Page 3 Profile: Imran Khan, cricketer and politician


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The Independent Online

Now there was a bowler!

You're going back a bit. Back in the 1980s, when he was captain of Pakistan, Imran Khan was a fixture on the London party scene. After retiring from cricket in 1992, however, he concentrated on social work, and now heads the Pakistan Movement for Justice party. He has recently campaigned against US drones, which many blame for civilian deaths in the country. Despite this, the Taliban has threatened to kill him if he attends a planned rally in Pakistan's tribal areas next month .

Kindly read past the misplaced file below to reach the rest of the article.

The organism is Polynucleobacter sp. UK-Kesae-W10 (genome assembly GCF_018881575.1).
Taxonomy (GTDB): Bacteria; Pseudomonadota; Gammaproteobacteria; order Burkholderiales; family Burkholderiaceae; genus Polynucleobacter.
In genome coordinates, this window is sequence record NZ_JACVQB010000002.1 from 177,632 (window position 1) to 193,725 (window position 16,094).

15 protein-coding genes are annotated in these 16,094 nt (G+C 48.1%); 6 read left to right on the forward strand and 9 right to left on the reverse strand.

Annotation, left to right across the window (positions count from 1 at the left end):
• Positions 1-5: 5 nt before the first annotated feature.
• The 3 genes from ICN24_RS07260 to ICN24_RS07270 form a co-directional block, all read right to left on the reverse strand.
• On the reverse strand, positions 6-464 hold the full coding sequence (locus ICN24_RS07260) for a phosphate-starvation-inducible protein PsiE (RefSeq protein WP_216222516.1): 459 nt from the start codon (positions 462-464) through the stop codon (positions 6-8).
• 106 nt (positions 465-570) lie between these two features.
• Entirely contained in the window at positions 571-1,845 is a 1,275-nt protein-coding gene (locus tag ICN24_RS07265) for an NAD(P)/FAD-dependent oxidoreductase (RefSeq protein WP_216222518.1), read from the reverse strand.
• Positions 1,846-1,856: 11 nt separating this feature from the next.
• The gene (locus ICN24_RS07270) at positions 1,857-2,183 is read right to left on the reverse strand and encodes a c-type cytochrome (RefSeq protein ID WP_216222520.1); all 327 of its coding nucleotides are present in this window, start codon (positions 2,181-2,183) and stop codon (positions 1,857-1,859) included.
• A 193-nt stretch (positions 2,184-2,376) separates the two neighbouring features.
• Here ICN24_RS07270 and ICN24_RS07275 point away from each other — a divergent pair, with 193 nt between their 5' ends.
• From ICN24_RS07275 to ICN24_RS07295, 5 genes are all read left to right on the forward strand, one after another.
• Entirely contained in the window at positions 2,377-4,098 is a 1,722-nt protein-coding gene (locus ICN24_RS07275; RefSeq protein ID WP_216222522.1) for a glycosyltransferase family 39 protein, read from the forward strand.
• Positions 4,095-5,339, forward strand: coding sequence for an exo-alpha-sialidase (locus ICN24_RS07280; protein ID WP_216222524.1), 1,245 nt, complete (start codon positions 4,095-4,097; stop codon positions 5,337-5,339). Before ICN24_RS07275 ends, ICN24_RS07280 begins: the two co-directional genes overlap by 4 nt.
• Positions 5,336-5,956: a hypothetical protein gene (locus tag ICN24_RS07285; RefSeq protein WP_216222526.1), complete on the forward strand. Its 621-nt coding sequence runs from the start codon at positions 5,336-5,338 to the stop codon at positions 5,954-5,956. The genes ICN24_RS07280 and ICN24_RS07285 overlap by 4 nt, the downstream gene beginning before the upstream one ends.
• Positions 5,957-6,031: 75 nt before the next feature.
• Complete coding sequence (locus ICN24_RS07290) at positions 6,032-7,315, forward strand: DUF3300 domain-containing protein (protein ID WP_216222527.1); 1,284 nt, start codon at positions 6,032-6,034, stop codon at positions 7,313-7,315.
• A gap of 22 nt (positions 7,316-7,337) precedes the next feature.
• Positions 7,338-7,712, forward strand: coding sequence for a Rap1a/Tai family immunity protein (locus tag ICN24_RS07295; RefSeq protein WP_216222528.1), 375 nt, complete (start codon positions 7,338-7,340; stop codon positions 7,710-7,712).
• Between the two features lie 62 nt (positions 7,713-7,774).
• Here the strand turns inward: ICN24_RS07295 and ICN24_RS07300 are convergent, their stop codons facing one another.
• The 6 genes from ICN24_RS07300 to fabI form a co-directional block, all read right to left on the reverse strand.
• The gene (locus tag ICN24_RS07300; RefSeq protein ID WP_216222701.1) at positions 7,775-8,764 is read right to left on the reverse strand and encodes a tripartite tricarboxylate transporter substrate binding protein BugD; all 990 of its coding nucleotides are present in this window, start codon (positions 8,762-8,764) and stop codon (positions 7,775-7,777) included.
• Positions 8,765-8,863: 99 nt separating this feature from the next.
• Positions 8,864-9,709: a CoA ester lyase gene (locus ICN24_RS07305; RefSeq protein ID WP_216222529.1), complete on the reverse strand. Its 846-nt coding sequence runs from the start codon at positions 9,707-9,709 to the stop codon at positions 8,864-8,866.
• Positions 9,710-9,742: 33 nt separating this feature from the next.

Suicide bombers?

Taliban spokesman Ahsanullah Ahsan told the AP: "If he comes, our suicide bombers will target him," adding that other activists attending in support of the "liberal" Khan would be classed as "infidels" and bombed as well. The Taliban later claimed they had been misquoted.

And Khan's response?

The rally will go ahead as planned. "A man of faith doesn't fear death," Khan said. "It would be an honour to give the ultimate sacrifice of one's life to protest American lack of care for the innocent men, women and children of Waziristan who have died in thousands by American drone attacks." Under Barack Obama, the use of drones has increased. Since 2007, they are believed to have killed up to 852 civilians. The US President insists the missiles are targeted at people who are "trying to go in and harm Americans".